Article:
"It ruins the genuineness of being naturally fit when one has implants. I like working out and being muscular but I want to keep my curves. I have seen women who are very fit but you still need some fat or it will make you appear older than you are especially on the face."
"Not hating on...just my opinion. It's irritating to see blogs about acceptance about not being "perfect" and 99%+ of the time there is a picture to illustrate what "perfect" supposively looks like. It sends out mixed messages. I feel the same way about fake hair and fake nails."
""Do what you can with what you have." But she didn't, with her boobs. :P"
"I agree on the mixed message. Yes its an inspirational quote and yes that women is gorgeous, fit, and strong and it's not about the realness of her breasts that bothers me. Associating a photo of a woman who is damn near perfect in my vie...w while claiming "none of us are perfect" is really frustrating and counter productive. In a culture where women are beaten down by trying to achieve "perfection" and obsessed with body image, I would like to see this group champion what real, average, STRONG women look like. That lady is HOT and good on her, but that's not the reality of what us average gals looks like, even when we work our asses off."
"Okay- is this the message I'm supposed to get from this? "Do what you can, where you are with what you have.... But if you're not happy with what you HAVE, get a boob job." The message does not match the phrase AT ALL, it in fact contradicts it!!"
Obviously, there were many comments that were positive, but these few negative comments really bothered me and so I wanted to share my story and put my two cents worth in...because REALLY I could care less what people think of implants. That's not why these comments bothered me. Everyone is entitled to their opinion. It's not about me personally or a debate on implants in general. What it IS about...is acceptance...or lack thereof. Here was MY initial response:
"I try not to take things personally and I've sat on my response for a day because I didn't want to make people mad, but I'm ready to speak my mind and deal with the consequences. Implants DO NOT ruin the "geniuneness of being naturally fit"... NOR does this image contradict this phrase. It disappoints me that we preach acceptance of something that is different and of all shapes and sizes but rag on implants or the appearance of "perfection". Be accepting of ALL. It's easy to say "Hey let's be nice and accept people on the journey or that are not near perfection." but it's tough to accept people that look good or do things to enhance their body. If you don't like fake boobs, don't get em...but don't judge people that do. If you wanna have an opinion, fine...but don't GENERALIZE and be hateful. It's wrong and I don't want that here on our page."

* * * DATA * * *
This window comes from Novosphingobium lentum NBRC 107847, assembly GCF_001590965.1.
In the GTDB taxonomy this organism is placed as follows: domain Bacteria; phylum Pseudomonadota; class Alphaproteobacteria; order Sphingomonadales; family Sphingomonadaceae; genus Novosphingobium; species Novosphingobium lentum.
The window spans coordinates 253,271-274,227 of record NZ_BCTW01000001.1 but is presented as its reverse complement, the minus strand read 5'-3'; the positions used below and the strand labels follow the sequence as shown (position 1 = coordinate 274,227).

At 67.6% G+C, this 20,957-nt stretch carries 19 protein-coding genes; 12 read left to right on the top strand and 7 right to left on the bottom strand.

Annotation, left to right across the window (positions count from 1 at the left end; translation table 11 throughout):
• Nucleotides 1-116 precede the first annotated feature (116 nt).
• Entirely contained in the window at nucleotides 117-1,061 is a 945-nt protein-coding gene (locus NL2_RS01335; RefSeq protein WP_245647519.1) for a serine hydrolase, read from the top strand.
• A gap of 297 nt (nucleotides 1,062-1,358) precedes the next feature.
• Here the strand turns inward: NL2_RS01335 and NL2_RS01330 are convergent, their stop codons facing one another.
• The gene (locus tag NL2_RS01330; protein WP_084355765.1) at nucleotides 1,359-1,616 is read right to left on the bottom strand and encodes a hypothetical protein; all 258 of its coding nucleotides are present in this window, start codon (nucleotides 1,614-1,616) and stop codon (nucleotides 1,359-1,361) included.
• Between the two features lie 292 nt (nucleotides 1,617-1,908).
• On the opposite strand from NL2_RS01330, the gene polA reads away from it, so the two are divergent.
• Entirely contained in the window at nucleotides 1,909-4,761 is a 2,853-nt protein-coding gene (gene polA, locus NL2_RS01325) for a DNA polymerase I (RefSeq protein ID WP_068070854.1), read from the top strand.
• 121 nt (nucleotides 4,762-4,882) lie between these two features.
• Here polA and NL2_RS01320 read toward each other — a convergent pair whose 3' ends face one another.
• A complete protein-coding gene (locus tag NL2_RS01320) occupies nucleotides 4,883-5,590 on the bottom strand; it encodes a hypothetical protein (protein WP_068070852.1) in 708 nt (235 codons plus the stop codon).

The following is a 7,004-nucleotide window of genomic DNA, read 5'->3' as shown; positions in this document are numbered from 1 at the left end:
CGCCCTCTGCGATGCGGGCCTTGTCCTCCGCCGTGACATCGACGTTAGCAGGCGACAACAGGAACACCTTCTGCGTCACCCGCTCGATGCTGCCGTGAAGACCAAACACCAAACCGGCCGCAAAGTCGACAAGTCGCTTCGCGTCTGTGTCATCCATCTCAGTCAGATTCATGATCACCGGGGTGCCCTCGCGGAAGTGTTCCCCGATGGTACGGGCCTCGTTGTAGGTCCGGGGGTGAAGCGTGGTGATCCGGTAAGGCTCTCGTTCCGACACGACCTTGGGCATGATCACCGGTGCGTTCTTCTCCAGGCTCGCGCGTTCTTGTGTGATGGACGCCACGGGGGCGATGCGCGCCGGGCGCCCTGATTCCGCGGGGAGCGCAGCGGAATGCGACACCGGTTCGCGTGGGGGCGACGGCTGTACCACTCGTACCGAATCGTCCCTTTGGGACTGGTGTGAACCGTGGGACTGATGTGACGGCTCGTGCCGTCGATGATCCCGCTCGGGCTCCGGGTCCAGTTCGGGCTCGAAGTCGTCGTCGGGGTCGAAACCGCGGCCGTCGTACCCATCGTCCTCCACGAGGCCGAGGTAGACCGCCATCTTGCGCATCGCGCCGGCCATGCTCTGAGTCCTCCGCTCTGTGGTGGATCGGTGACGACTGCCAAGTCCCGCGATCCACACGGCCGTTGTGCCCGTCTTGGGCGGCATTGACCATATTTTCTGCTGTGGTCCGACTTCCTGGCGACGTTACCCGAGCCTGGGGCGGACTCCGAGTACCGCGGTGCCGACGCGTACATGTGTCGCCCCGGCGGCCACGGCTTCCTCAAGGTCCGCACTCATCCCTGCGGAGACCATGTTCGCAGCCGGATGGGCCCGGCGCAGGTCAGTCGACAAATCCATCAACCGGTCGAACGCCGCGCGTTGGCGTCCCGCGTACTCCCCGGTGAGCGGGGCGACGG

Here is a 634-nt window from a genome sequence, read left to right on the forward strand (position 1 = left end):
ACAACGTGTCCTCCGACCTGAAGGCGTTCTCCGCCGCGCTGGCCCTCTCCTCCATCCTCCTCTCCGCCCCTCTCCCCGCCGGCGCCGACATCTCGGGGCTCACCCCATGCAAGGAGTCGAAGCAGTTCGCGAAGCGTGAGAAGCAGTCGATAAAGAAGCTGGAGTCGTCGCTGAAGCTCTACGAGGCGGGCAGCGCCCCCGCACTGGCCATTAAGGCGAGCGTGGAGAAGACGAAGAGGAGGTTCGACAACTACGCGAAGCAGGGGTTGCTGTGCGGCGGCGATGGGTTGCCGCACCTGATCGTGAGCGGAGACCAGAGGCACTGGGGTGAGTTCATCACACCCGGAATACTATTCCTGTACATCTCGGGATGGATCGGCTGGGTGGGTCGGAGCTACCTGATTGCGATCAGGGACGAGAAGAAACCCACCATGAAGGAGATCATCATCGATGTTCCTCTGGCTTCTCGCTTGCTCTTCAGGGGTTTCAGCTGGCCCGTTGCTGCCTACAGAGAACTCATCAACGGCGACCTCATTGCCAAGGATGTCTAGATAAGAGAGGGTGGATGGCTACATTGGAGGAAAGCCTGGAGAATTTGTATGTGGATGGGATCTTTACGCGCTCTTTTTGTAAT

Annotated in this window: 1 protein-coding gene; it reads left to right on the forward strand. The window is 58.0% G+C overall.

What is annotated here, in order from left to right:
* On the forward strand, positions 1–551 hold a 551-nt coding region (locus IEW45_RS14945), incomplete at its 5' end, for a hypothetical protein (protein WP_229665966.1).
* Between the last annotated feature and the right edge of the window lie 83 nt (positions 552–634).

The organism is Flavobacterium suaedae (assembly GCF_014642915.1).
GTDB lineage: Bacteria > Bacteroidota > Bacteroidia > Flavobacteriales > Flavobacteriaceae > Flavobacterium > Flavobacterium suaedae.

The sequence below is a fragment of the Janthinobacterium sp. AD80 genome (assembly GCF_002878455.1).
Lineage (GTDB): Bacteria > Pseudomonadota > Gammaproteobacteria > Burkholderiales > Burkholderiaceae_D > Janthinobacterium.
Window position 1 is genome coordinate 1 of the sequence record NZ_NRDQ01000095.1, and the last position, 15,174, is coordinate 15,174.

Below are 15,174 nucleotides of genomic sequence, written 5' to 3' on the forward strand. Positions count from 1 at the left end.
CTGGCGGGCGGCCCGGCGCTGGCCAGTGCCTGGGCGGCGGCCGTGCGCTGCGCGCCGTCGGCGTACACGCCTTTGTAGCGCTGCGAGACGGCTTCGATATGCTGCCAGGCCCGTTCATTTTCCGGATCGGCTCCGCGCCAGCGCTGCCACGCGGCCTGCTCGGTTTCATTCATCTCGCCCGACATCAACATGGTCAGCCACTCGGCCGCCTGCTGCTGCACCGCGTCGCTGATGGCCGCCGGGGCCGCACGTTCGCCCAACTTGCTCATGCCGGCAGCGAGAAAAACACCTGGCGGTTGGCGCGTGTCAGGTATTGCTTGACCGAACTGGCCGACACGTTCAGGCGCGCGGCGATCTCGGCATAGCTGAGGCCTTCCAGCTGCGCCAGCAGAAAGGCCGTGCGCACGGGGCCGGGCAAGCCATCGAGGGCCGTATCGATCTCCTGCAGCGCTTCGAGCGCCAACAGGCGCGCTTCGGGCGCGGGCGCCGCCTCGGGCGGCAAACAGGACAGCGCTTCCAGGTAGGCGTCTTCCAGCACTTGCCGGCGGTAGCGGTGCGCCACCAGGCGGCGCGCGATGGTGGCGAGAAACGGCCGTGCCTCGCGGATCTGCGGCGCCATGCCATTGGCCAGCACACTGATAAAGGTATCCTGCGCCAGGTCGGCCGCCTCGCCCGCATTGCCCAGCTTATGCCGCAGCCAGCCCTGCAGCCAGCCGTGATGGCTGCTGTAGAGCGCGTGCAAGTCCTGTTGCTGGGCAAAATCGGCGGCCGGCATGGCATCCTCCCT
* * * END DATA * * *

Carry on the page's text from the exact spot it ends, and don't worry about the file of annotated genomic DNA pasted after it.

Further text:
So there you have it...the truth about me and how I feel about this. It was hard for me to share something that I wanted to keep private, but I felt like I needed to do it in order to explain where I'm coming from. Do I think people have judged me or will judge me because of my boobs? Yes. Do I regret my decision to get implants...even with the complications? No. It was right...for ME. I don't expect anyone to change their opinion on fake boobs because of me. I think everyone has the right to their opinions whether I like it or not. I do not however think people have the right to judge and bash on people because they don't agree with their decision and then generalize it out to everyone else. I think it's harder sometimes to accept people that look good...maybe even better than we do...than it is to accept people that don't. It takes true confidence to not see our own failures when others succeed.
Forget about the b( . )( . )bs and focus on being strong!